Jiang, S., Zhu, L., Guo, X., Ma, W., Yang, Z., & Dienes, Z. (2012). Unconscious structural knowledge of tonal symmetry: Tang poetry redefines limits of implicit learning. Consciousness & Cognition, 21,476-486. (see bottom 481 - top 482)

Mealor, A. D., & Dienes, Z. (2012).  Conscious and unconscious thought in artificial grammar learning. Consciousness & Cognition, 21, 865-874. (see bottom page 870- top page 871)

Parris, B. A., Dienes, Z., & Hodgson, T. L. (2012). Temporal constraints of the word blindness post-hypnotic suggestion on Stroop task performance. Journal of Experimental Psychology: Human Perception and Performance 38(4), 833-837. (see foootnote 3)

Rohrmeier, M., Fu, Q., & Dienes, Z. (2012).Implicit learning of recursive, hierarchical grammatical structures.  PLoS ONE 7(10): e45885. doi:10.1371/journal.pone.0045885 (see just below Table 3 where a significant result is actually shown to be evidence for the null relative to our theory that predicted a difference)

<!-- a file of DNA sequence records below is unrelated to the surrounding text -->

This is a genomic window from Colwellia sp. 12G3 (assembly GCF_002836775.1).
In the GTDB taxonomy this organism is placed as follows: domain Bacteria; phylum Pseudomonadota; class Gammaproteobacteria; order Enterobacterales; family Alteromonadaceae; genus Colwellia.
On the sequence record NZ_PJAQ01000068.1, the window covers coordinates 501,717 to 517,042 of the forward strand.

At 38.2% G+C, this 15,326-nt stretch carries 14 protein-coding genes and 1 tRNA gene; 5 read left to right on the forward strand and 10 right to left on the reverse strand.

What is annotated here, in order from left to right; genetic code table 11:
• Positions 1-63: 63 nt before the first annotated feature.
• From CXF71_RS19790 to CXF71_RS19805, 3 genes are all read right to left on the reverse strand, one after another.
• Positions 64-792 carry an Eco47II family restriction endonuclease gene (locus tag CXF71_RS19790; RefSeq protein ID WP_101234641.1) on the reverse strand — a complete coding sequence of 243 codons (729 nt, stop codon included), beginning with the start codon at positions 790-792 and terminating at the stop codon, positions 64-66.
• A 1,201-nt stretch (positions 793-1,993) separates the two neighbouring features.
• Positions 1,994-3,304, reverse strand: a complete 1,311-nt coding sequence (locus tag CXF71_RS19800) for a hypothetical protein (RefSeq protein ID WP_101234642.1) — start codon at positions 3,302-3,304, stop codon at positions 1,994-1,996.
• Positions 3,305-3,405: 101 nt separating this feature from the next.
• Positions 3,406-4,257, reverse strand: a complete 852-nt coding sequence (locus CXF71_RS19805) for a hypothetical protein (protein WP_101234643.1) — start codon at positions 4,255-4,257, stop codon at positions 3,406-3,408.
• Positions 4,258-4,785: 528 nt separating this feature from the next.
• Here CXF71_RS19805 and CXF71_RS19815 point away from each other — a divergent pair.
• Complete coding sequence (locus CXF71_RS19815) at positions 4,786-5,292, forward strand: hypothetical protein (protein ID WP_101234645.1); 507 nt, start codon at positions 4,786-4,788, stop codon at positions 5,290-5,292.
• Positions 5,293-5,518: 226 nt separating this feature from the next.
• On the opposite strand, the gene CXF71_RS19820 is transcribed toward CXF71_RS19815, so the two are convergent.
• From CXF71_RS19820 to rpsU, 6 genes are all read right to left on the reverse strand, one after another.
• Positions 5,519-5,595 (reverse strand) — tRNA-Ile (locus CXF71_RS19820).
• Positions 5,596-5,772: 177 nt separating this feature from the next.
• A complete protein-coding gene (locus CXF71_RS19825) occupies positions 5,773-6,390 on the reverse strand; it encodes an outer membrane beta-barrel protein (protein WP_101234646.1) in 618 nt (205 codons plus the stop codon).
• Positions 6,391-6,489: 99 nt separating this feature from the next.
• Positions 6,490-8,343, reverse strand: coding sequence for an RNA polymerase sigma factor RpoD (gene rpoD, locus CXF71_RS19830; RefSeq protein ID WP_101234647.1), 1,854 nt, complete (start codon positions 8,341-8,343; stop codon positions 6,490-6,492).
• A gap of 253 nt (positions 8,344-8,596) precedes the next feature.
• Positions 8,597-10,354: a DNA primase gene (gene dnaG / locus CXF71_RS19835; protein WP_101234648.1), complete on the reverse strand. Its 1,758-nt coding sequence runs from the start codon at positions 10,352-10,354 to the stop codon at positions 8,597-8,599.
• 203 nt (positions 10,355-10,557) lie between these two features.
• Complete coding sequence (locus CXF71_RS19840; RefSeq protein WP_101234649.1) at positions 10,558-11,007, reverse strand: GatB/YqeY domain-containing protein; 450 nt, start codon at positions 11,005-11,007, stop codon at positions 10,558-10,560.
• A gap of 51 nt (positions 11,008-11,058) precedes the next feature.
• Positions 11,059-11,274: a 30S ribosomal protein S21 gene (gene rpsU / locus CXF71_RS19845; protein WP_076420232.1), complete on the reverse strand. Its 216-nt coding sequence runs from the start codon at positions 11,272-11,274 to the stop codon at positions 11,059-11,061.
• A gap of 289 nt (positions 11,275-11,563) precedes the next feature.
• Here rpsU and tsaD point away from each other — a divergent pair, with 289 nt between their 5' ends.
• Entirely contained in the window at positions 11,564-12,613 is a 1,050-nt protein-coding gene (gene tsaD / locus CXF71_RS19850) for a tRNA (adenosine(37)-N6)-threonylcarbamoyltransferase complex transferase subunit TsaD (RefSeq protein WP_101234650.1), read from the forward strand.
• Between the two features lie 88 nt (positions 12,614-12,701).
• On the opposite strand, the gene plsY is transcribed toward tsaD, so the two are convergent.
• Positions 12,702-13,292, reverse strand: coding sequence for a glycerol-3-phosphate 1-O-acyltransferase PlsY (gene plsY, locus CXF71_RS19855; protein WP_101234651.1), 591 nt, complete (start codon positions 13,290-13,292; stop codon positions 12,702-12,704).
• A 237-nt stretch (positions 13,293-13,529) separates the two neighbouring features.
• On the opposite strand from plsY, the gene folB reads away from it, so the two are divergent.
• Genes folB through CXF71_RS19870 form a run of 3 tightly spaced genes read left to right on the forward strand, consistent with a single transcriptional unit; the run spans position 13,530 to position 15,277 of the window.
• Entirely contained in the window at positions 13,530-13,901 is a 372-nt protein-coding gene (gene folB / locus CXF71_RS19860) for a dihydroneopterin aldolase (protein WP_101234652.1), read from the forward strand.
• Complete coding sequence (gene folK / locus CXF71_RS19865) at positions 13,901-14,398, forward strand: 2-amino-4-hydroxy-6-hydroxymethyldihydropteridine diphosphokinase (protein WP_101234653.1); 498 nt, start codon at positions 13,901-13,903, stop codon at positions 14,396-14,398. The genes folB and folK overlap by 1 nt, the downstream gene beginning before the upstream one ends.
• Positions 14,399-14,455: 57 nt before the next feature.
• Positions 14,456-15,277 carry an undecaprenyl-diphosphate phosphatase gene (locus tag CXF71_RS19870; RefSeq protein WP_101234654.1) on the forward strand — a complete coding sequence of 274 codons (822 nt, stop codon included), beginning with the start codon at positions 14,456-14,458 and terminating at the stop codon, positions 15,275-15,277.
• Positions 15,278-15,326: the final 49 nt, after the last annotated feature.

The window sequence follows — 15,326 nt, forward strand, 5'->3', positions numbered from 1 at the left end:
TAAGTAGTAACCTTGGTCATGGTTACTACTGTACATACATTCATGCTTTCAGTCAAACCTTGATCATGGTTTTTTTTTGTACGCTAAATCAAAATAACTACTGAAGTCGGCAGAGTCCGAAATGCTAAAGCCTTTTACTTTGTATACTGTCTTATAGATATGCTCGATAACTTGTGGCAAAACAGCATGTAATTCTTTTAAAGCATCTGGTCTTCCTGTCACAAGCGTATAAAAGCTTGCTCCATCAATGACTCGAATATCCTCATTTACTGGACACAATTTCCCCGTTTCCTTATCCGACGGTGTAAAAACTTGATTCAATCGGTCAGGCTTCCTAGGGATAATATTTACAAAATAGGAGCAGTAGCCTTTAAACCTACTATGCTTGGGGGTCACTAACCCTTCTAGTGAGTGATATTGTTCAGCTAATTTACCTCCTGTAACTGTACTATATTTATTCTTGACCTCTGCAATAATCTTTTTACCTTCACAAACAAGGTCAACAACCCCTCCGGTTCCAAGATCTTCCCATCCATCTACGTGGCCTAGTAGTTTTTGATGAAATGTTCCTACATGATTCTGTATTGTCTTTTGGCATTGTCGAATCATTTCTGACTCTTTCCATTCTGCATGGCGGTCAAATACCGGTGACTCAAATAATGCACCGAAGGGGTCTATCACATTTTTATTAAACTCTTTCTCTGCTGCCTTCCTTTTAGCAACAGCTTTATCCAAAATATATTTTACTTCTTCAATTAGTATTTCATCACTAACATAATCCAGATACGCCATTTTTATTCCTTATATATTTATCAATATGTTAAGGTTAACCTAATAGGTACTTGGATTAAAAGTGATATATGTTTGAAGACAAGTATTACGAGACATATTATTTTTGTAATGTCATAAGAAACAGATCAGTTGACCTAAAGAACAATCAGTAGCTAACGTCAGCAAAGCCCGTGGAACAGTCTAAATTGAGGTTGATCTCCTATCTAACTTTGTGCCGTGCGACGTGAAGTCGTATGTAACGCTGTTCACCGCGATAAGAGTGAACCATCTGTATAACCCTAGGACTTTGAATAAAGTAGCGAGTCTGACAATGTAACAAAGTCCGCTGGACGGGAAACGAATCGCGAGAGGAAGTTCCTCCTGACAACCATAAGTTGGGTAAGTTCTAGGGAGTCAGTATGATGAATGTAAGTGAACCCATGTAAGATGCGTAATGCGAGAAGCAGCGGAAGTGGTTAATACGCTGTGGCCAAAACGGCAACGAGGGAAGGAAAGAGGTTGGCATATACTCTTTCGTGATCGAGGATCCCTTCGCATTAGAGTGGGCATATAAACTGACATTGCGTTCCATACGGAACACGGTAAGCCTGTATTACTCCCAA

Newell, B. R., & Rakow, T. (2011). Revising beliefs about the merit of unconscious thought: Evidence in favour of the null hypothesis? Social Cognition, 29,

Verdonschot, R.G., Kiyama, S., Tamaoka, K., Kinoshita, S., La Heij, W., & Schiller, N.O. (2011). The Functional Unit of Japanese Word Naming: Evidence From Masked Priming. Journal of Experimental Psychology: Learning, Memory, and Cognition, 37 ( 6), 1458–1473.

Thanks to Online Experiments for providing the Flash conversions of my Matlab. Use Online Experiments for convenient programming of all your experiments!